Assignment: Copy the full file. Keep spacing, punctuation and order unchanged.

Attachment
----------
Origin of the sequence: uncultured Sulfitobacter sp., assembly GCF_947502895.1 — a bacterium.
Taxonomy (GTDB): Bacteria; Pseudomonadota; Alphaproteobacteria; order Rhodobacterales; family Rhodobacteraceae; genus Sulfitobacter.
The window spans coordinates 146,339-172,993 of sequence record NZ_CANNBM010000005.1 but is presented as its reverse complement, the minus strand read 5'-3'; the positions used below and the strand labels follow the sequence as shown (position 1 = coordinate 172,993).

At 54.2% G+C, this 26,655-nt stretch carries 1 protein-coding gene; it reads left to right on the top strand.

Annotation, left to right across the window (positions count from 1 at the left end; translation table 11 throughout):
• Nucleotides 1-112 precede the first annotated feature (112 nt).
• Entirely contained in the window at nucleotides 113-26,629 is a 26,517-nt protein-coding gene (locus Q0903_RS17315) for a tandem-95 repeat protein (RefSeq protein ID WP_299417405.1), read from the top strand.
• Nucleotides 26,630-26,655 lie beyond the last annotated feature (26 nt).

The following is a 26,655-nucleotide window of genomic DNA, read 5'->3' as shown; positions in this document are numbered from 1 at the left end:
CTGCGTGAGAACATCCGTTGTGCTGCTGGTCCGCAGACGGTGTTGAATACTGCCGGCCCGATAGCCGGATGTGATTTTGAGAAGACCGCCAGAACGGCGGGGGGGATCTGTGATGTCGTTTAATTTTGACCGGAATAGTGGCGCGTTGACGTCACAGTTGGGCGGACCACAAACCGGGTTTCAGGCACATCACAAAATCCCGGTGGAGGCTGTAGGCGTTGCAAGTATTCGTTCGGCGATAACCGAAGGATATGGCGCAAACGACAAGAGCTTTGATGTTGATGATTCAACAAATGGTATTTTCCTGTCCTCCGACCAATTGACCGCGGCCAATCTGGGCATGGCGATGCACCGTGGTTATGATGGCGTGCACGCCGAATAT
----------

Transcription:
Origin of the sequence: uncultured Sulfitobacter sp., assembly GCF_947502895.1 — a bacterium.
Taxonomy (GTDB): Bacteria; Pseudomonadota; Alphaproteobacteria; order Rhodobacterales; family Rhodobacteraceae; genus Sulfitobacter.
The window spans coordinates 146,339-172,993 of sequence record NZ_CANNBM010000005.1 but is presented as its reverse complement, the minus strand read 5'-3'; the positions used below and the strand labels follow the sequence as shown (position 1 = coordinate 172,993).

At 54.2% G+C, this 26,655-nt stretch carries 1 protein-coding gene; it reads left to right on the top strand.

Annotation, left to right across the window (positions count from 1 at the left end; translation table 11 throughout):
• Nucleotides 1-112 precede the first annotated feature (112 nt).
• Entirely contained in the window at nucleotides 113-26,629 is a 26,517-nt protein-coding gene (locus Q0903_RS17315) for a tandem-95 repeat protein (RefSeq protein ID WP_299417405.1), read from the top strand.
• Nucleotides 26,630-26,655 lie beyond the last annotated feature (26 nt).

The following is a 26,655-nucleotide window of genomic DNA, read 5'->3' as shown; positions in this document are numbered from 1 at the left end:
CTGCGTGAGAACATCCGTTGTGCTGCTGGTCCGCAGACGGTGTTGAATACTGCCGGCCCGATAGCCGGATGTGATTTTGAGAAGACCGCCAGAACGGCGGGGGGGATCTGTGATGTCGTTTAATTTTGACCGGAATAGTGGCGCGTTGACGTCACAGTTGGGCGGACCACAAACCGGGTTTCAGGCACATCACAAAATCCCGGTGGAGGCTGTAGGCGTTGCAAGTATTCGTTCGGCGATAACCGAAGGATATGGCGCAAACGACAAGAGCTTTGATGTTGATGATTCAACAAATGGTATTTTCCTGTCCTCCGACCAATTGACCGCGGCCAATCTGGGCATGGCGATGCACCGTGGTTATGATGGCGTGCACGCCGAATAT